Jewelry-copyright-attorney-trade-dress-sued-court-los-angeles-alor.jpgLos Angeles, CA – A’lor International sued numerous jewelry designers, producers and retailers for copyright and trade dress infringement over sales various nautical twisted cable motif jewelry. A’lor filed a summary adjudication motion asking the Court to deem Defendants liable for copyright and trade dress infringement. Defendant Lau filed a motion for partial summary judgment that it did not infringe A’lor’s copyrights and Defendant Miami Lakes filed a motion regarding the trade dress infringement claims, which motions were joined by several defendants.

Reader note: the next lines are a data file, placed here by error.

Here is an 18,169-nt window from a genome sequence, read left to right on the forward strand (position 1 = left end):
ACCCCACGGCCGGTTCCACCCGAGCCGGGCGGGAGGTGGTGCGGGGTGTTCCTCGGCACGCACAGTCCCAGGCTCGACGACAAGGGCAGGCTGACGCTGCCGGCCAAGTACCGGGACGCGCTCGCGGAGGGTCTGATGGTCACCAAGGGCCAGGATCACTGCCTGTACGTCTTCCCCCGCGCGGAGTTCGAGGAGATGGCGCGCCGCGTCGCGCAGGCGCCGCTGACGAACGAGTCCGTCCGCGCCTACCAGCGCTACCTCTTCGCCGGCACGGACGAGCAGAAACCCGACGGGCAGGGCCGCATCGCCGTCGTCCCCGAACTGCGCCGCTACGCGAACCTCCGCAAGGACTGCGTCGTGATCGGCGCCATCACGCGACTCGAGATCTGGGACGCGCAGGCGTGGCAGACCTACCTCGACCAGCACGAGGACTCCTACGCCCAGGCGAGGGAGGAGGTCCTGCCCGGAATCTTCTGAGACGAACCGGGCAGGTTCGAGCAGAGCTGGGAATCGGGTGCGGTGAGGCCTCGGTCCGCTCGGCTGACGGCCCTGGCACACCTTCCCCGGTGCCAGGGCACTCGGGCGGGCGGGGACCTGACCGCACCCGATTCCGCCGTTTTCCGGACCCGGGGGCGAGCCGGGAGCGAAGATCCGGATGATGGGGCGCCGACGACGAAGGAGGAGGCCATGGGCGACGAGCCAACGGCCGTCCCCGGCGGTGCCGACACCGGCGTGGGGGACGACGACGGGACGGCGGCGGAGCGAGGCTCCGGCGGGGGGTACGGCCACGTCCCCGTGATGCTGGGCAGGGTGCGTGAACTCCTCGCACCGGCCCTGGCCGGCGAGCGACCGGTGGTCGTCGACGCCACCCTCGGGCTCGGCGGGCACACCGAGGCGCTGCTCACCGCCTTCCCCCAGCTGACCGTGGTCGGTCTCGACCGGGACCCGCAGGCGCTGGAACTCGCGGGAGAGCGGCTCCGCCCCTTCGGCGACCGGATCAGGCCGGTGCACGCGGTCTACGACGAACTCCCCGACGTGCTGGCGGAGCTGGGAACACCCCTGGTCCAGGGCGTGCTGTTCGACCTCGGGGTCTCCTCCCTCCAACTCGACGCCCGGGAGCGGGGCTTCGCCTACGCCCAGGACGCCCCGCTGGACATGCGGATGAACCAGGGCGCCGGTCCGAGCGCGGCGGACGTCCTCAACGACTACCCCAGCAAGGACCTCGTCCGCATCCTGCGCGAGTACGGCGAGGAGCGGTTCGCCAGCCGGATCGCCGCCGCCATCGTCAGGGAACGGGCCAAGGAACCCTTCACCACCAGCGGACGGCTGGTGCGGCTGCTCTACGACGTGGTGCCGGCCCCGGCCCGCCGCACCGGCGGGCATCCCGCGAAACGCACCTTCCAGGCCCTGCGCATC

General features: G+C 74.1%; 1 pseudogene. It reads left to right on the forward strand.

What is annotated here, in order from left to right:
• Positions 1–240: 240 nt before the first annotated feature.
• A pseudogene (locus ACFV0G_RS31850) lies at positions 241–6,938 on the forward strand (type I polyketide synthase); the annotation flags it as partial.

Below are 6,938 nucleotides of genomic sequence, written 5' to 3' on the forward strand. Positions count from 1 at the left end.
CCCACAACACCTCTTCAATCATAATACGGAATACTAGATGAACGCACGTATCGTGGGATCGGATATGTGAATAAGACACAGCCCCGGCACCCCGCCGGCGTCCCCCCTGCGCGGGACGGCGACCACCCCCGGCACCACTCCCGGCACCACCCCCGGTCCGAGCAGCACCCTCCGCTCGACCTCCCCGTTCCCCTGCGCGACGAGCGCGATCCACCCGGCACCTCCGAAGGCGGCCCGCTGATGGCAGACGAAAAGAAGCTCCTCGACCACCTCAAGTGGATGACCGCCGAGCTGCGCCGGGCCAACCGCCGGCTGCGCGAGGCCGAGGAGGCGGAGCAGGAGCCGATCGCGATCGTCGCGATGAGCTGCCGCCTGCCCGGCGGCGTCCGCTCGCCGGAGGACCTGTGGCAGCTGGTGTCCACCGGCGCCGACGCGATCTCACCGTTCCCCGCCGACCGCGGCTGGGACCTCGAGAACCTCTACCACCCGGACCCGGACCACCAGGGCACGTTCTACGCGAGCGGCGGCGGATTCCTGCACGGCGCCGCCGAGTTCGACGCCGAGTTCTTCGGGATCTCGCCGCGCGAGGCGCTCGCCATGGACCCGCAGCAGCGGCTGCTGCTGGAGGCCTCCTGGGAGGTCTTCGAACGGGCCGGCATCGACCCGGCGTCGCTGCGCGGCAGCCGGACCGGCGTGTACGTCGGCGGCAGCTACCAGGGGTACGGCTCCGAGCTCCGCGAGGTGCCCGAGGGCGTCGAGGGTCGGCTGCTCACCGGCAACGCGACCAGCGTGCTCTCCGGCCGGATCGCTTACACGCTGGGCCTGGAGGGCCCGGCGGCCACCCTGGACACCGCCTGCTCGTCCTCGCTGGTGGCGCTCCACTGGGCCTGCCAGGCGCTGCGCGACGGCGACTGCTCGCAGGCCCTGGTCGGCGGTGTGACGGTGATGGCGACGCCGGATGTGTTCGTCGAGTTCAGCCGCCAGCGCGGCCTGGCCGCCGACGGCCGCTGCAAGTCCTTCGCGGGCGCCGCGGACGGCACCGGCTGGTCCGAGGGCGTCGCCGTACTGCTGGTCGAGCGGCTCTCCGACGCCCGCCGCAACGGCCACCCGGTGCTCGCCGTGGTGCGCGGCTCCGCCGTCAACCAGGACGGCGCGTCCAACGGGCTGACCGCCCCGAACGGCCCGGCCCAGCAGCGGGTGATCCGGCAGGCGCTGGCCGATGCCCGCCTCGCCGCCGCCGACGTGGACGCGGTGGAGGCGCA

To succeed on its copyright infringement claims, Plaintiff must show that (1) Plaintiff owns valid copyrights in the Subject Designs; and (2) Defendants infringed on Plaintiff’s copyright. Lamps Plus, Inc. v. Seattle Lighting Fixture Co., 345 F.3d 1140 (9th Cir. 2003). The Court held that A’lor’s copyright registration certificates constituted prima facie evidence of a valid copyright, which presumption of validity defendants were unable to rebut. 17 U.S.C. § 410(c). To rebut the presumption, Defendants argued that the copyrights were invalid because they lack originality. Satava v. Lowry, 323 F.3d 805, 811 (9th Cir. 2003). The Court, however, found that Defendants submitted evidence of pre-existing nautical twisted cable motif jewelry sold by third parties and to provide copyright protection to Plaintiff’s would improperly give Plaintiff a monopoly on nautical rope band jewelry. Nevertheless, the Court found that Plaintiff was entitled to a “thin” copyright in the style of the clasp or other ornaments and panther heads. But once the court subtracted the unoriginal elements and considered only Plaintiff’s original contributions, no copyright infringement could be found because virtually identical copying didn’t exist, the proper infringement test for a “thin” copyright.